ie. going to try the install into unallocated space at beginning of partition with existing primary/data partitions left on the hdd (predict it should work very well)
creating the 100MB and the C at the beginning and trying to recreate the same config manually (not sure how that will go)
and backing up 100MB and C as partitions and reinstalling to an unallocated space on existing hdd (predict that should work fine)

And finally (just to throw a monkey wrench in the works... never say never) this whole thing started when I cloned my entire 1TB to another 1TB (XP on C (fat32), W7 on logical D plus multiple partitions) and it DIDN'T WORK. Which makes me want to change the XP to a NTFS from now on and also install W7 on C. I really hate changing two variables like that at the same time, but oh well... "the times they are a changin'"
My System SpecsSystem Spec
17 Apr 2013   #35

win7 32bit

updated results,

ok I tried backing up partition images of my reserved 100MB partition and C: then I tried to recover them onto another hard drive. I set the two hard drives so that the system would boot from the newly recovered partition and the other was set to non booting in CMOS. What happened next was a surprise. I found it started up the OS on the hard drive in the non boot section of the bios! This tells me that the copying of the MBR is like copying a shortcut from one computer to another. Sometimes the shortcut will still point back to the original file on the the other computer! (smart little shortcuts... maybe too smart!) I think this is what happened here too. The MBR on the newly installed hdd was telling to system to go back to the original hdd (set to non boot) and it started it back up again! Just to confirm this. I shut off the original hdd and reboot and sure enough I got the "inaccessible device" error. Very interesting insight on backinup/restoring and the MBR. It is telling it to go back to the original drive!

Man this boot thing is hard to tame...

So this time I looked around and pulled some advice from one of Greg posts (this one here) Bootmgr is missing,startup repair doesn't work

I tried various things but eventually what got it working was the following: through to Recovery Tools list to open a Command Line,
type: bootrec /fixboot then bootrec /fixmbr to see if it forces installation to show.

Then ran "Startup Repair repeatedly". (did it just once)
and it started right up... now that felt good... to feel like I was getting a little control

But here is the weird thing... I made to two additional partitions after C: just to format the leftover space. It made the 3rd partition (D: ) the active system partition! Removed the letter and made it A Reserved System partition! WTH!

just when I thought it was making sense... (lol)

So... I reactivated the 100MB (again!) copied the boot files from D to the Reserved partition, (note: the bootmgr file is 'immovable') took the letter off the 100MB and put it back on the D: and ran the Win7 Disk again... again I did a repair and again it booted up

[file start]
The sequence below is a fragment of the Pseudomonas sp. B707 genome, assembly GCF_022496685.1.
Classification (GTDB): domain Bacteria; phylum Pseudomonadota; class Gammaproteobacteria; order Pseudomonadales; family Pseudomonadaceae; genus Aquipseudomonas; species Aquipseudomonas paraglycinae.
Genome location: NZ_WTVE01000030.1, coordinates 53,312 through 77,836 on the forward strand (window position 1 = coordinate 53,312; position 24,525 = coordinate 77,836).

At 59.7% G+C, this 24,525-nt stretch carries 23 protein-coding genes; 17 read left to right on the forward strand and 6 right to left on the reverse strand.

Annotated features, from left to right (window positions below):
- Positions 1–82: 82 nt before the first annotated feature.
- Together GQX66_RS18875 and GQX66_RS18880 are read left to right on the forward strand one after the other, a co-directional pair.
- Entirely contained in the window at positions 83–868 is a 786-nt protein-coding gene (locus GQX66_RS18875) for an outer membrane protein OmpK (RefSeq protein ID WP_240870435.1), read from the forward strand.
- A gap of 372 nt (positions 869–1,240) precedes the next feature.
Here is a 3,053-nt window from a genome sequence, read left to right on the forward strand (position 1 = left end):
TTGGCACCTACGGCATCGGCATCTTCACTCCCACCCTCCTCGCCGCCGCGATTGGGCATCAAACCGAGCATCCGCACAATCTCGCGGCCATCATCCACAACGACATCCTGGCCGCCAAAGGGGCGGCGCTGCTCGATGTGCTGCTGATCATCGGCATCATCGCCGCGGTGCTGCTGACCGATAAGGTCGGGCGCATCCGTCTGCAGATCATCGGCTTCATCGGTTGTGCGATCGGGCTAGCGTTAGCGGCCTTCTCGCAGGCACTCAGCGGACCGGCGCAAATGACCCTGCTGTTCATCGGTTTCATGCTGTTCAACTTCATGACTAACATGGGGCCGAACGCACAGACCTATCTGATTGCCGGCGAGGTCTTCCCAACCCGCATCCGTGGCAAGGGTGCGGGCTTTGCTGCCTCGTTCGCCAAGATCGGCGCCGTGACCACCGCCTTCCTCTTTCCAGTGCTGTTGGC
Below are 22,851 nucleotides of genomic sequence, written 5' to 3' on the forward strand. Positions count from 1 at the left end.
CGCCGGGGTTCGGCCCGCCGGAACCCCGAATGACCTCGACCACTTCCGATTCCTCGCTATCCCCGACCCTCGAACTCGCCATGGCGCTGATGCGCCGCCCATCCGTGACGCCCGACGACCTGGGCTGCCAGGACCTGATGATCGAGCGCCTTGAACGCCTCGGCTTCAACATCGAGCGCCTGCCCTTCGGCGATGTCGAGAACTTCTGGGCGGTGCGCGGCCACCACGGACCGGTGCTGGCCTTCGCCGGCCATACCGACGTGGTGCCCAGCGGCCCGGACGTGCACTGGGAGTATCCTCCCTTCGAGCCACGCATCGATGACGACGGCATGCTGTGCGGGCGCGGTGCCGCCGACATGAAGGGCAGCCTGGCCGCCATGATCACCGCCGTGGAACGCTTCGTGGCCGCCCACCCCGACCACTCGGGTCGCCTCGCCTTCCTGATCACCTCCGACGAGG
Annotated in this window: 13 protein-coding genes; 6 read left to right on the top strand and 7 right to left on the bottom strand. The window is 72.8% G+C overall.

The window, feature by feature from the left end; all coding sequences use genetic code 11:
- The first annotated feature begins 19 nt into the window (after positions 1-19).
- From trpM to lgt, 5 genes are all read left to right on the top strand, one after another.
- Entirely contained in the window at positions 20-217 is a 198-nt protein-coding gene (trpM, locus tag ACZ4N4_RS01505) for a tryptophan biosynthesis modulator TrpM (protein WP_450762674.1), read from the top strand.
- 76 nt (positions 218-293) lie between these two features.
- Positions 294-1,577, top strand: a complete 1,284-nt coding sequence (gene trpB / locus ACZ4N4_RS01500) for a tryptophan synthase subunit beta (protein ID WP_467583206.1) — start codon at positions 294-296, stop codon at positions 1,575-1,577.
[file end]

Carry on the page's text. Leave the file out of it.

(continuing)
(At this point I am thinking that bootrec /fixboot then bootrec /fixmbr is a winning combination)
Checked in Computer Management (fingers crossed)

Would you believe it? It worked!
It set up the boot files on the Reserved 100MB assigned C: D: and E: correctly... (I'm stunned)

I then reformatted D: as the only way to remove the boot files from it...

Moral of the story:
So much for transferring the MBR when recovering image partitions of the Reserved Partition and C Drive, I am not sure what the hoyle strategy should be for future recoveries at this stage... hmmm
My System SpecsSystem Spec
17 Apr 2013   #36
Microsoft MVP


The procedure is the same as it's been since we developed it here while Win7 was in beta:

Mark the intended System partition Active and run Startup Repair up to 3 separate times with reboots.

Bootrec and bootsect commands are all automated in Startup Repair and don't need to be run manually unless the OS is not seen to repair in WinRE. Then bootrec /fixboot and /fixmbr can jumpstart it to appear.

The System partition can be changed with commands but not all parameters are covered without the multi-faceted approach of Startup Repair, e.g. the Repair console disappears off the F8 Boot Tools menu.
My System SpecsSystem Spec
17 Apr 2013   #37

win7 32bit

That just gets me, it seems a complicated and crude way to move a partition image of an OS to another hdd. MS making it difficult no doubt. And it showed me the MBR image is taking things a little too literally. And needs to loosen up a bit... as in ... "like hey just point me to the bootmgr and load the winloader.exe and don't get so caught up what hdd your on!"

Sounds like we are really dependent then on that Startup Repair on the Install DVD. Is there any way of extracting out a faster installing slimmed down version?

Also I was reading somewhere someone mentioned not using System Repair on a USB but stick? but to use the DVD... has anyone heard that or know what the reasoning behind that was?
My System SpecsSystem Spec
17 Apr 2013   #38
Microsoft MVP


No, you can repair Win7 using stick as well as using DVD or REpair CD.

I explained the reason why Startup Repairs are the comprehensive method.
My System SpecsSystem Spec

 Move OS from System Partition (Win XP & Win 7 Dual Boot)